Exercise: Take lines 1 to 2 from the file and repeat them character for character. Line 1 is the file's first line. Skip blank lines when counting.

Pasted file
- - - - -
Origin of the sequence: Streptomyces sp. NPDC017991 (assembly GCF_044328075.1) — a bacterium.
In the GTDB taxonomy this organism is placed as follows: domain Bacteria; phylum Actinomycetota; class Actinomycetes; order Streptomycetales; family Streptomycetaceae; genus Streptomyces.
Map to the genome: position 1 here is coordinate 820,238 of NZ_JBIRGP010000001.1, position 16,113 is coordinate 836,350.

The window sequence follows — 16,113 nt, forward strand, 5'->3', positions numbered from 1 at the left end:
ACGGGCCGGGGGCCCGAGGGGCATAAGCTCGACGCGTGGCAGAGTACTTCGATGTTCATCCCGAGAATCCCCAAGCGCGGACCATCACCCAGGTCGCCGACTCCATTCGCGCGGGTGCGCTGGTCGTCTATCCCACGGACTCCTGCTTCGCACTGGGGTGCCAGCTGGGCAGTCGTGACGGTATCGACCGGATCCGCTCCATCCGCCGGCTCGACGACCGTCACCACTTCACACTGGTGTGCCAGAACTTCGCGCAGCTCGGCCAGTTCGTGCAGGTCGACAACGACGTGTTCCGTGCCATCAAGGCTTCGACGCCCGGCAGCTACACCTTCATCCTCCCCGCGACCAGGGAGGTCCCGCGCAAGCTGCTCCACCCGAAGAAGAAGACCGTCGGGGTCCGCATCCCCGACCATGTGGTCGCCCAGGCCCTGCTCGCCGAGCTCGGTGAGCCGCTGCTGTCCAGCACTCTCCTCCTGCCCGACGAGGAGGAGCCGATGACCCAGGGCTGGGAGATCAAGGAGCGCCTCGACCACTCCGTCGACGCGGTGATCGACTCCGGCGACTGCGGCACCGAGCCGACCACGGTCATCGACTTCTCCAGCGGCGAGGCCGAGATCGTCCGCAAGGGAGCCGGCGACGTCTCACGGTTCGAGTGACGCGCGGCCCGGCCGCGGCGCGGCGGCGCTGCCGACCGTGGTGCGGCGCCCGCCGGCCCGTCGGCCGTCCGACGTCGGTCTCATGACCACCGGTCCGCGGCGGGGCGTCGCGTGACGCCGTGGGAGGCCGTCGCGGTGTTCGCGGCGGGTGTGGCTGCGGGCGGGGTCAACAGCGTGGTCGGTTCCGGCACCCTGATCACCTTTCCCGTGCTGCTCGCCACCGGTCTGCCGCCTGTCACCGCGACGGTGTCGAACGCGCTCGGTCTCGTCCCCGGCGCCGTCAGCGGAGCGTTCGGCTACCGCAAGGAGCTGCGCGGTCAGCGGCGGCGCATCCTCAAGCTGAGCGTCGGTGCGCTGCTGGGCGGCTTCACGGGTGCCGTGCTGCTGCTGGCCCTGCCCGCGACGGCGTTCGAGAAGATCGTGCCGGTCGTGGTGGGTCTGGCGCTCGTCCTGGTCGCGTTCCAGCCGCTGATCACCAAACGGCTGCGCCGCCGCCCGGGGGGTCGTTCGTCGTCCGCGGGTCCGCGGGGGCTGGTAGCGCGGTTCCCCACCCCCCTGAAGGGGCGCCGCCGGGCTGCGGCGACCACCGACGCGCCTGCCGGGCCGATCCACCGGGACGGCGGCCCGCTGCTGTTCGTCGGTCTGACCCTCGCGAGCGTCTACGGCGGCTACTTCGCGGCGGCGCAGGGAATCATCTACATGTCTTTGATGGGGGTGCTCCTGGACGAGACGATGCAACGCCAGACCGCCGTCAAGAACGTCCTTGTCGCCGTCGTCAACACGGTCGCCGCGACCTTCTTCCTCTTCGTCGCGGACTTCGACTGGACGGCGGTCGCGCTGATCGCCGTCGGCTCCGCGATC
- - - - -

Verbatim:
Origin of the sequence: Streptomyces sp. NPDC017991 (assembly GCF_044328075.1) — a bacterium.
In the GTDB taxonomy this organism is placed as follows: domain Bacteria; phylum Actinomycetota; class Actinomycetes; order Streptomycetales; family Streptomycetaceae; genus Streptomyces.